Tunisia’s leader vows to deliver on demands of revolution



Tunisia’s prime minister said it’s time the government delivered on the long-ignored demands of protesters whose 2010 revolt swept an autocratic ruler from office and sparked the Arab Spring.
Unemployment, pay and inequality were the main drivers of the Jasmine Revolution, and six years later unrest is again festering after previous administrations focused on cementing the nation’s transition to democracy. Those efforts were rewarded with successful elections, a new constitution and a smooth transfer of power between radicals and secular parties. But the economy stalled after major terrorist attacks decimated the key tourist industry and strikes at phosphate mines and energy plants.
Tunisia is ready for the next step, Prime Minister Youssef El-Shahed said in an interview late on Tuesday at the Palais de Congres in Tunis, where Gulf and European countries convened to pledge billions of dollars of aid and investment.
“It’s time now to move to the economic and social side to respond to the demands of the Tunisian revolution and support the democratic process,” he said, warning it won’t be easy. “We must carry out deep reforms in the budget, banking sector, taxes and many other areas,” he said. “We started reforms and these reforms have a cost but it is our duty to create fortune and inclusive growth.”
The government called the Tunis conference to secure investment for a variety of projects — including roads, airport expansion plans and new water plants valued at 17.7 billion euros — as well as additi-
onal funding from donor governments and international institutions. Gulf Arab states, France and international institutions responded with pledges of billions of dollars for aid and investment.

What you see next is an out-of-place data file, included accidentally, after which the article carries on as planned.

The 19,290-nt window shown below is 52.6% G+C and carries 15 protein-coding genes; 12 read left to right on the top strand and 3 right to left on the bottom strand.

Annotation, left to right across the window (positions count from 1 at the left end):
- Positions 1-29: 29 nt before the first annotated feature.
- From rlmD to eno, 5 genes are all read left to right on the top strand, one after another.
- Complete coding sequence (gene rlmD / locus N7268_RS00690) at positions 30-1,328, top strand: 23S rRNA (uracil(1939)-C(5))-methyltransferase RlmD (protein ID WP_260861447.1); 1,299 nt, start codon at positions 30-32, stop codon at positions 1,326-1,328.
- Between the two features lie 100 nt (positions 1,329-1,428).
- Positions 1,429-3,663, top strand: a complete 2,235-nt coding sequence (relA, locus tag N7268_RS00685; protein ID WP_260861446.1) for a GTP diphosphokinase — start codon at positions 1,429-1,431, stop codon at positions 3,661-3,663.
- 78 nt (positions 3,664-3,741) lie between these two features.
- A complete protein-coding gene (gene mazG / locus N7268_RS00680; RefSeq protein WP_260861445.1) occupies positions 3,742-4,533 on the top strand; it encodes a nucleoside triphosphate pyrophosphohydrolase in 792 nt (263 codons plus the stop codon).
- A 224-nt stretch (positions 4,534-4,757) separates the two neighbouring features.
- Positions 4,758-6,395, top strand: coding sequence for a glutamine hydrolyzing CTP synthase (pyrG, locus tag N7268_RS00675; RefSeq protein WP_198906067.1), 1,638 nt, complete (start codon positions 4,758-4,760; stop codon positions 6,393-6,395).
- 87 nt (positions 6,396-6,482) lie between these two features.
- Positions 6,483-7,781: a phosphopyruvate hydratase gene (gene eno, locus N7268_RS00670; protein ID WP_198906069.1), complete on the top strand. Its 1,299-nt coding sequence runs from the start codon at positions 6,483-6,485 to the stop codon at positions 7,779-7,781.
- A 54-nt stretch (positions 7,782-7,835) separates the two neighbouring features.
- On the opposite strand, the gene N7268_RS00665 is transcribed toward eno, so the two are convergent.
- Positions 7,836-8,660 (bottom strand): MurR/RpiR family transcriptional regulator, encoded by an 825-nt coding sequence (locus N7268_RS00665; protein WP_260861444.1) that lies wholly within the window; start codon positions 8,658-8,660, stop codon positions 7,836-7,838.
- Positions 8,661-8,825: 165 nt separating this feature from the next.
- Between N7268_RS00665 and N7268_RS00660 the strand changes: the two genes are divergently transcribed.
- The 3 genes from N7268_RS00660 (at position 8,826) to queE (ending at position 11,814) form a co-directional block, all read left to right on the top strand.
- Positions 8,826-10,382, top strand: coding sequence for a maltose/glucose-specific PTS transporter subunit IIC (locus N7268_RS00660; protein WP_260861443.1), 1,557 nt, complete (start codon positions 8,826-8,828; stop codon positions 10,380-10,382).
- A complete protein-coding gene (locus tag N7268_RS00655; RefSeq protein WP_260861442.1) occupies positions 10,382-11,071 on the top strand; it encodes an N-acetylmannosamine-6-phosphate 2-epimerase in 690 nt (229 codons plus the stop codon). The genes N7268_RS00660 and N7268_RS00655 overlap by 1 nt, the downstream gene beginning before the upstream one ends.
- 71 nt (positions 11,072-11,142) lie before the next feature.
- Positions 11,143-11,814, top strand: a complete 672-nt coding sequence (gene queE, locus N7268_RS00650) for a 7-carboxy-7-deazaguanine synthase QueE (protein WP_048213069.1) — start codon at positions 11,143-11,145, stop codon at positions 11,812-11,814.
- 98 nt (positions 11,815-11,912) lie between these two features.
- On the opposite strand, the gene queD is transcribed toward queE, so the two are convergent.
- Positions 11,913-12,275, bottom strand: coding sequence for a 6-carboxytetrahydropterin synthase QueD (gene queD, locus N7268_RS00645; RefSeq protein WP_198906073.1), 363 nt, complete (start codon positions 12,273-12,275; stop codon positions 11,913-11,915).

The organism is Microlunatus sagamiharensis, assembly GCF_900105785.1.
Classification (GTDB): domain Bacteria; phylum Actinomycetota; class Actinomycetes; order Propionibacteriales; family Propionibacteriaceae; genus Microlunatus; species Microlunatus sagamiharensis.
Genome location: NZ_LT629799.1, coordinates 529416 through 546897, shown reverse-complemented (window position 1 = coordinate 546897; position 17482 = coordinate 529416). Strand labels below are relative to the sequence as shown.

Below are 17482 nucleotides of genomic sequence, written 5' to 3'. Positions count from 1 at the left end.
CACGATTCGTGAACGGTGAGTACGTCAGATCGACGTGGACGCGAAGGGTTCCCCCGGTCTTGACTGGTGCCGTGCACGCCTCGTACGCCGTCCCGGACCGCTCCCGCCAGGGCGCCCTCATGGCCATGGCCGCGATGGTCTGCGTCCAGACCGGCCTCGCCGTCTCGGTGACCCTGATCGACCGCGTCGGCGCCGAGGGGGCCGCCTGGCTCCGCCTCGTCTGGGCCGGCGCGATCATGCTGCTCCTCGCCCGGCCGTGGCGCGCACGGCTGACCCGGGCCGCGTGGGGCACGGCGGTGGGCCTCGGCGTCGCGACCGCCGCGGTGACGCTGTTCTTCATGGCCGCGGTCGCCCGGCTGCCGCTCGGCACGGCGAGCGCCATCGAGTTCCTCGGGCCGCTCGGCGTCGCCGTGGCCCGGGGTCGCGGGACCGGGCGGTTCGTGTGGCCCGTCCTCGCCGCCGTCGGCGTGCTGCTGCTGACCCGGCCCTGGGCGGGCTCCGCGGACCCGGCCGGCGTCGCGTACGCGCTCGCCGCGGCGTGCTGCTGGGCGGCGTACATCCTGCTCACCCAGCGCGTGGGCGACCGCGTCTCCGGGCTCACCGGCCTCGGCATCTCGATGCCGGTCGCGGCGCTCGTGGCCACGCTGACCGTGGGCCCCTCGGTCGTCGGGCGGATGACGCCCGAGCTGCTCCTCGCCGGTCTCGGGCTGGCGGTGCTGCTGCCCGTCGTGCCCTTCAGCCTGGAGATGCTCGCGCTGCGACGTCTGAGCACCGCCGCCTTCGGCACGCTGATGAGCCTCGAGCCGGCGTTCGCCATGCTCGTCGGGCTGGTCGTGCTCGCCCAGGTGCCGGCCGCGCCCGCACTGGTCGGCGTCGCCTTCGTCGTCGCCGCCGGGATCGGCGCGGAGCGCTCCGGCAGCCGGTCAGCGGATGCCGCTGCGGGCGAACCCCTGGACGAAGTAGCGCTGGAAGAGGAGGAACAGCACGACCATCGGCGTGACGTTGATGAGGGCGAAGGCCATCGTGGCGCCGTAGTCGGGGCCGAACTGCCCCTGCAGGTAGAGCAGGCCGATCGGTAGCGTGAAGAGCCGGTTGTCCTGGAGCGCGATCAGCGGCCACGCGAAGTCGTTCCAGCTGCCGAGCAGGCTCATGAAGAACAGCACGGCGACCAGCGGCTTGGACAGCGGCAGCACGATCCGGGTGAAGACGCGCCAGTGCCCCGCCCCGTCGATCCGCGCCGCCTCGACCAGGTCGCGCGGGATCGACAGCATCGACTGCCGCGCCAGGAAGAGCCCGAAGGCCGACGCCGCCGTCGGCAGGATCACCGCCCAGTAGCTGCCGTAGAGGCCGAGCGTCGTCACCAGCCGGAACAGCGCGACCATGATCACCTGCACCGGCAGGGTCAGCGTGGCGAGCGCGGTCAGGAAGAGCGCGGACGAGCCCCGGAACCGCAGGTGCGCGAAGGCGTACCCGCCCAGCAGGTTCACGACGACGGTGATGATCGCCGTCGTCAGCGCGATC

The stakes are high as an unraveling state would pose risks not just
for Tunisia’s population of about 11 million. Tunisians could join the exodus of poor North African migrants seeking to reach Europe, and growing despair might enable Islamist extremism to prosper.
Officials have laid out a development plan through 2020 that calls for boosting private-sector investment, creating more than 400,000 jobs and enacting structural reforms — economists’ code for cutting spending.
Shahed faces many of the same problem as his predecessors, including powerful unions and political instability. And he’s already meeting resistance. The nation’s biggest trade union, which in 2015 shared a Nobel peace prize for its efforts in stabilizing the country’s transition to democracy, has called for a general strike on Dec. 8 if the government moves ahead with a plan to freeze wages.
“We have invested a lot in creating our democracy but the cost was high on the economic level,” said Moez Joudi, an economic analyst and head of the Tunisian Association for Good Governance. “Politicians cared a lot about political conflicts and forgot about the economy.”
The government finds itself “between the hammer and the anvil,” Joudi said. “The IMF on one side is more strict and doesn’t want to give money that would be spent on items that deepen economic problems, and labor unions on the other.”
The government wants to target corruption and raise tax revenue next year to lift economic growth
toward its potential of 5 percent annually, from about 1.5 percent currently, Shahed said. Public-sector companies will have to be streamlined and the black economy challenged, he said.
Mouayed Makhlouf, a regional head of the International Finance Corp., said the lender has invested $300 million in Tunisia but could
inject a similar sum each year if
reforms favoring private-sector growth continue.
Tunisia has already secured a $2.88 billion International Monetary Fund loan, and hopes the investment conference that ends on Wednesday “will put it back on the international investment map,” the prime minister said. The government plans to get about 6 billion Tunisian dinars ($2.6 billion) through foreign loans next year to help bridge the financing gap, he said. In the meantime, Tunisians want what they called for six years ago.
“The street is very tense,” said Sami Tahri, assistant secretary-general of the General Union of Tunisian Workers, which called for the Dec. 8 strike action. “There is a fire burning under the ashes.” There can be “no compromise,” he said.

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